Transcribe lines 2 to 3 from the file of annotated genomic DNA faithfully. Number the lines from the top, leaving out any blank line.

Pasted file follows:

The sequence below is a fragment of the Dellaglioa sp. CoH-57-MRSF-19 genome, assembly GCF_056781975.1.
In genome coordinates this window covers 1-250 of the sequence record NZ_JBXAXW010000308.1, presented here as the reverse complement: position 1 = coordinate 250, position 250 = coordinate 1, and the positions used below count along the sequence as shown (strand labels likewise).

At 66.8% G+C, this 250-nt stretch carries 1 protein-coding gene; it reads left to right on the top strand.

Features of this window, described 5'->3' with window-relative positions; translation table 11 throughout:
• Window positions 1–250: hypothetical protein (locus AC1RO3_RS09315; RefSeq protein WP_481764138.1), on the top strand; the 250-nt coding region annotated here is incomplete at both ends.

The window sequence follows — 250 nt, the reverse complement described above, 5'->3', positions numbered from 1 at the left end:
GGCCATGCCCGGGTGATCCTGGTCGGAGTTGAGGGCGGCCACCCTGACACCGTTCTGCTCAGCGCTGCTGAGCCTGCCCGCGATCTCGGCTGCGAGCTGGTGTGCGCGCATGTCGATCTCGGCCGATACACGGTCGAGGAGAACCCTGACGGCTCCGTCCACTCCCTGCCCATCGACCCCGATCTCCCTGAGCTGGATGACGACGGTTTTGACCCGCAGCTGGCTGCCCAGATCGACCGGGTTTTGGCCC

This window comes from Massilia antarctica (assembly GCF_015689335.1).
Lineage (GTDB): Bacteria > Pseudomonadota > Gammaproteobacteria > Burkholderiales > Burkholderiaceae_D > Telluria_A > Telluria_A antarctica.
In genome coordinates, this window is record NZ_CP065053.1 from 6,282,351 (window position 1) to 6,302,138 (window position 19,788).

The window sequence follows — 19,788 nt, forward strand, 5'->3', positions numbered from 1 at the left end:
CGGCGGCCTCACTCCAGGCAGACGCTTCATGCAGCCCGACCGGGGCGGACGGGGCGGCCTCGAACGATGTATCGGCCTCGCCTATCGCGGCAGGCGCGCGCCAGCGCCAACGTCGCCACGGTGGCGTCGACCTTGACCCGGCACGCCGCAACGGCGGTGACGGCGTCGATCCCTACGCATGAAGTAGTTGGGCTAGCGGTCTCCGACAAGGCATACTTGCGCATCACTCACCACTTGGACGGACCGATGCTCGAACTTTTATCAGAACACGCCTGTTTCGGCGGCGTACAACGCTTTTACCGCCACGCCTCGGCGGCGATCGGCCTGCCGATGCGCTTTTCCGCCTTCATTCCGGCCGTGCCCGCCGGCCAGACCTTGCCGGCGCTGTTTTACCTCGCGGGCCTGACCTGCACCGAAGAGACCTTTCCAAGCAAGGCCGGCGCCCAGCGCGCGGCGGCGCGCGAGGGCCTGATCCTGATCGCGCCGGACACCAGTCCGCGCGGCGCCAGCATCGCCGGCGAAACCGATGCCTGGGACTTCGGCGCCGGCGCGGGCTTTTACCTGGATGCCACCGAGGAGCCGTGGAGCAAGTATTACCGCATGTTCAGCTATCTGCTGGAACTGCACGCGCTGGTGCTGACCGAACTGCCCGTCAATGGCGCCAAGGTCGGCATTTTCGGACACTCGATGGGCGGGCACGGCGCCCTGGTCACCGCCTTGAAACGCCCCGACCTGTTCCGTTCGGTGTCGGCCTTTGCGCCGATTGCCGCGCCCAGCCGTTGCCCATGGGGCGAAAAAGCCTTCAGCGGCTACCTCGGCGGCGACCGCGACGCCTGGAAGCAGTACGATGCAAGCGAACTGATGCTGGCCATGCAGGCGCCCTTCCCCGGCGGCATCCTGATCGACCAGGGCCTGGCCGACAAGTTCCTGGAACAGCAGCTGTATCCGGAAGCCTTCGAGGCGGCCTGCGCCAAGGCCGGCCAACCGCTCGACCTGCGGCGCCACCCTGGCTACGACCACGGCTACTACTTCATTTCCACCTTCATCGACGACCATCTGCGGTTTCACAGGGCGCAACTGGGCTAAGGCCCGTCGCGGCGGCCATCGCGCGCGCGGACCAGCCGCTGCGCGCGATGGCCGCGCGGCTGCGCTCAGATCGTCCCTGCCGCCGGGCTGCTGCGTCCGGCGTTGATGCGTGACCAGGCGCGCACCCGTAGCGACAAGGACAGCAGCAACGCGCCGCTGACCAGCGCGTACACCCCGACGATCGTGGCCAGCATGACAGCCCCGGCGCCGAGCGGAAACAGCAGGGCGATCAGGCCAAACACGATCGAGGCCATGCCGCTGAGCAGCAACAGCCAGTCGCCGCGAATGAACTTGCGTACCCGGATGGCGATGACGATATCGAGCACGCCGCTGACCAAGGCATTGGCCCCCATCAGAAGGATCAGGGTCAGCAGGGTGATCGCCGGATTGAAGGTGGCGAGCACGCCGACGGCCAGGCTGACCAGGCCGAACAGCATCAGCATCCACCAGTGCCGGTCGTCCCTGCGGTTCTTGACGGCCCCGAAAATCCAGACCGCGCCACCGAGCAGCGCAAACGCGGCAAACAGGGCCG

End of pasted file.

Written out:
In genome coordinates this window covers 1-250 of the sequence record NZ_JBXAXW010000308.1, presented here as the reverse complement: position 1 = coordinate 250, position 250 = coordinate 1, and the positions used below count along the sequence as shown (strand labels likewise).

At 66.8% G+C, this 250-nt stretch carries 1 protein-coding gene; it reads left to right on the top strand.